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September 30, 2013 Dear Field Operations Director Garza, I write to supplement the request for humanitarian parole

I submitted to your office on September 27, 2013. Below is a list of individuals who submit their request to you for humanitarian parole. Each has compelling circumstances warranting a grant of favorable action pursuant to longstanding principles of prosecutorial discretion. Elsy Nunez Almandarez, a Honduran national, has a four-year-old U.S. citizen daughter, Elsy Valeria Martinez, who has serious health problems. Elsy Valeria's ankles are fused and she cannot walk, she suffers from cerebral palsy, she has an ear disorder which renders her unable to speak, and she has serious food allergies. She was receiving medical care in Laredo until her departure with her mother in 2010. Elsy Nunez has repeatedly presented herself at the Laredo port of entry to request humanitarian parole so that her daughter may receive the treatment she desperately needs, but each time her request has been refused despite the medical records she presented. Raul Juarez Lopez is a 25-year-old citizen of Mexico who moved to the U.S. at the age of 7 and spent the following 14 years there. He excelled academically, attending the City College of New York after graduating from high school. His entire family still lives in Brooklyn, New York. Raul hopes to be reunited with his family and use his education to contribute to the community he grew up in. Marco Pacheco Suarez, 21, is a Mexican national who attended middle school and high school in the U.S., where his entire family still lives. After a distinguished academic career in high school, he pursued higher education in the U.S. and hopes to become a doctor someday. Maria Victoria Reyes Arevalo is accompanying her two daughters, Ingrid Reyes and Jessica Reyes, both of whom grew up in the U.S. and are integrated into their communities. Maria's brother was kidnapped and beaten by gang members, and she feels the same could happen to her. As a Honduran woman with Mexican citizen daughters and partner, she would be isolated in Honduras and unable to protect herself from threats or reunite with her family. Edith Espinal Moreno, a national of Mexico, is accompanying her 15-year-old son, Brandow Gonzalez Espinal. Brandow moved to the U.S. at the age of two and lived here for the next nine years. Brandow's two siblings are both U.S. citizens. Both Brandow and his mother request humanitarian parole so that Brandow can finish high school in the U.S. and pursue further education here. Javier Galvan Calderon, a Mexican national, owns a butcher shop in Michoacn. His son, Javier Galvan Cortes, is among those who requested humanitarian parole on September 27. Javier Jr. came to the U.S. at the age of three and grew up here. Javier Sr. also has two U.S. citizen children who have been forced to live in dangerous conditions in Mexico or be indefinitely separated from their parents. Javier Sr. requests humanitarian parole to watch over his son in the U.S. and because of the threats to his life and family, including to his U.S. citizen children, he has experienced in Michoacn.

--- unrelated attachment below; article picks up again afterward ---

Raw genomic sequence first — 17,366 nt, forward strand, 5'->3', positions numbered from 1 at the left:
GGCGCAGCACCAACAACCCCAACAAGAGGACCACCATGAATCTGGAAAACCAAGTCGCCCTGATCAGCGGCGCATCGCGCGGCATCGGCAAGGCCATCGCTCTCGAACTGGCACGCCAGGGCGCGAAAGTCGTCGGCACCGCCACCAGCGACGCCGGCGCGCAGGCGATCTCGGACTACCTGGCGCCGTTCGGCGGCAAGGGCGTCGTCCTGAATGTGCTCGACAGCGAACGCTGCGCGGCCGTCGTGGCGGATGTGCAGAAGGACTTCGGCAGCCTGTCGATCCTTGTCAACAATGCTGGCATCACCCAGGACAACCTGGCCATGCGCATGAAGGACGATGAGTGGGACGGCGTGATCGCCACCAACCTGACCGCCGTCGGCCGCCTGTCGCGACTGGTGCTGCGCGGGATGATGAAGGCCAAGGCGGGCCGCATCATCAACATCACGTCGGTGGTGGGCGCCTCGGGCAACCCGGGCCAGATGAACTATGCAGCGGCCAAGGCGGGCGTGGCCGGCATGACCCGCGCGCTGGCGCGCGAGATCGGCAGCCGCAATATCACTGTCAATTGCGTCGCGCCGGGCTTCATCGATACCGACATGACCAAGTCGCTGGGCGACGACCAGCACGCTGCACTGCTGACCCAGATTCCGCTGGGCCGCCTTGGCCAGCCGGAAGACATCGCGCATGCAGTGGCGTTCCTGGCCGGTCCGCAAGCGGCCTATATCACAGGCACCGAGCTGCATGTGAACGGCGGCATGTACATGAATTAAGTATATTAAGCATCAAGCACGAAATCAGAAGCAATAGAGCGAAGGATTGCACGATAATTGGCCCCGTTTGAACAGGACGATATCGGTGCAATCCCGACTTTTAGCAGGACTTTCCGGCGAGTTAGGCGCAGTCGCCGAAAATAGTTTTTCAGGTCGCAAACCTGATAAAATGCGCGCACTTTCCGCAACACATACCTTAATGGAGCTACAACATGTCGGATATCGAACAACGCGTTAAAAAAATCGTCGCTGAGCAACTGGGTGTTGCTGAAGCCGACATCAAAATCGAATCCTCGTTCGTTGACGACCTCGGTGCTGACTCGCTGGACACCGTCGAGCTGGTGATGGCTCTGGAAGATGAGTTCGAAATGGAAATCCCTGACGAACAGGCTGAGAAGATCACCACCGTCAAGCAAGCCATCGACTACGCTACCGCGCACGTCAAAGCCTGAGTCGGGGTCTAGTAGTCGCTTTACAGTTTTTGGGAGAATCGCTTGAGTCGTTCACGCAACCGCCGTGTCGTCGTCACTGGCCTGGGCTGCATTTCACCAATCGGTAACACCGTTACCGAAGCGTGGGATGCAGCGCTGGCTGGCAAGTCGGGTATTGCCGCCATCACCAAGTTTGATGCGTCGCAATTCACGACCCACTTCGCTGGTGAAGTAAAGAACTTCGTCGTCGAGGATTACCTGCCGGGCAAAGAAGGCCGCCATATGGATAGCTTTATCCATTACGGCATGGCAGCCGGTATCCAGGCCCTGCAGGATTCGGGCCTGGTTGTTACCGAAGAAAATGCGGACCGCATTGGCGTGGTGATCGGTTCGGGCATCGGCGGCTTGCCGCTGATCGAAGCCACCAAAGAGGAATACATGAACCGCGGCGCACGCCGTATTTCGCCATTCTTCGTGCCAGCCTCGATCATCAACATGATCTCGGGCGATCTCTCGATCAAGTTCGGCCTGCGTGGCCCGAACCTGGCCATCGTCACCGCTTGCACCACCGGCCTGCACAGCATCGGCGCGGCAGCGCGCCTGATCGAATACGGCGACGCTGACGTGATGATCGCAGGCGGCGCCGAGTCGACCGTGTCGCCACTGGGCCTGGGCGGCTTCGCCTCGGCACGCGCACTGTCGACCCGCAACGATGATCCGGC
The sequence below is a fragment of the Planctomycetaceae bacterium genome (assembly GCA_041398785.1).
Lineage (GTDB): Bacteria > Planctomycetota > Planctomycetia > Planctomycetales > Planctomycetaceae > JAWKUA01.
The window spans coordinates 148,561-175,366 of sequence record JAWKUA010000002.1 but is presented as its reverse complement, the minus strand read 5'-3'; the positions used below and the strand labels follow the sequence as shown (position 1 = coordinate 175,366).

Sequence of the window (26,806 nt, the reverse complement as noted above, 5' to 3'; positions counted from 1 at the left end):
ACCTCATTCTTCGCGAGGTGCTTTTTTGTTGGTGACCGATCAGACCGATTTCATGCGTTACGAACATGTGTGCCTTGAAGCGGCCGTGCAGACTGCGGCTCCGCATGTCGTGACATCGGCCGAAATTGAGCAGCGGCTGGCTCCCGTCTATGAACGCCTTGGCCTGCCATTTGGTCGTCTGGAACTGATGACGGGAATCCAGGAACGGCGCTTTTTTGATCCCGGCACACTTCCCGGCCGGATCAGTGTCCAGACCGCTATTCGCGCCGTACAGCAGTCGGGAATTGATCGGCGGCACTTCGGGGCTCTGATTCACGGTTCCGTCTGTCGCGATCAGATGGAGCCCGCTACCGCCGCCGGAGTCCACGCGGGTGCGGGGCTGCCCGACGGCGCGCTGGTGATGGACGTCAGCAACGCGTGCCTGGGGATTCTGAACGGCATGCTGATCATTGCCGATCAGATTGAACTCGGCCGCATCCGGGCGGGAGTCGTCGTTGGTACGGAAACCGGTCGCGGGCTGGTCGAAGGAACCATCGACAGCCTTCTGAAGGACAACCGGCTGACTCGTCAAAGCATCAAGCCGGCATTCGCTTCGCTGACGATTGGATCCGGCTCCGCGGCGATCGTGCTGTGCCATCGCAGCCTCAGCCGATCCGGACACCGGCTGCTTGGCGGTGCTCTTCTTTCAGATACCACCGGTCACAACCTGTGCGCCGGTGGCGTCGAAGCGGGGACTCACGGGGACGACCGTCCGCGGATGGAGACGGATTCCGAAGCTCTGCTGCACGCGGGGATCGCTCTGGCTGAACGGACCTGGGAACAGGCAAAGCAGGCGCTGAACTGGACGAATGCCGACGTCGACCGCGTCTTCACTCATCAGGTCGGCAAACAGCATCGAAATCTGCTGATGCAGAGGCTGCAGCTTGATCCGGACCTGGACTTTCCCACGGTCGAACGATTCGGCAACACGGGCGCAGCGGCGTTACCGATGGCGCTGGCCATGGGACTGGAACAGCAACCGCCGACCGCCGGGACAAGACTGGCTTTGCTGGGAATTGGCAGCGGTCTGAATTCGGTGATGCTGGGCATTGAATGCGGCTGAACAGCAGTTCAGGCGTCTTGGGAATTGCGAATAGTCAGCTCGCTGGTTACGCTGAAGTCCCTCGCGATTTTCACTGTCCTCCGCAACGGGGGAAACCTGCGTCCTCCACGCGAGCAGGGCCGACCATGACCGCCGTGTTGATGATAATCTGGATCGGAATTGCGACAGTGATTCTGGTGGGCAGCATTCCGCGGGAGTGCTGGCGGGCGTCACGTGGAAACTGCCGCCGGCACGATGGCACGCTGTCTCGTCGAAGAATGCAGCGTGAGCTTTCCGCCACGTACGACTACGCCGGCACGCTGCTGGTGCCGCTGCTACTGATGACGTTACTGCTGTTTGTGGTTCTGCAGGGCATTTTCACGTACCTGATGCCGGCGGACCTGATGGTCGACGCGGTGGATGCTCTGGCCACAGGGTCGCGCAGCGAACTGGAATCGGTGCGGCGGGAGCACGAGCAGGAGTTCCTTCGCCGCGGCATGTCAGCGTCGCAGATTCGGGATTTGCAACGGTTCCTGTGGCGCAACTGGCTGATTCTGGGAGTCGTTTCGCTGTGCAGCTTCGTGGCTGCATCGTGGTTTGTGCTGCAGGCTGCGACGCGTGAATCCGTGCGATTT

Prosecutorial discretion is the authority of an agency or officer to decide what charges to bring and how to pursue each case. A law-enforcement officer who declines to pursue a case against a person has favorably exercised prosecutorial discretion. The authority to exercise discretion in deciding when to prosecute and when not to prosecute based on a priority system has long been recognized as a critical

part of U.S. law. The concept of prosecutorial discretion applies in civil, administrative, and criminal contexts. The Supreme Court has made it clear that an agencys decision not to prosecute or enforce, whether through civil or criminal process, is a decision generally committed to an agencys absolute discretion. Heckler v. Chaney 470 U.S. 821, 831 (1985). Prosecutorial discretion may be exercised at any stage of an immigration case. Examples of the favorable exercise of prosecutorial discretion in the immigration context include a grant of deferred action or humanitarian parole, a decision to release an individual on their own recognizance, or a decision not to issue a charging document initiating removal proceedings. ICE, USCIS, and CBP officers have the authority to exercise prosecutorial discretion. The above-mentioned individuals now request humanitarian parole in a favorable exercise of discretion. Very truly yours,

Dave Bennion Tel: (646) 441-0741 Fax: (215) 613-4115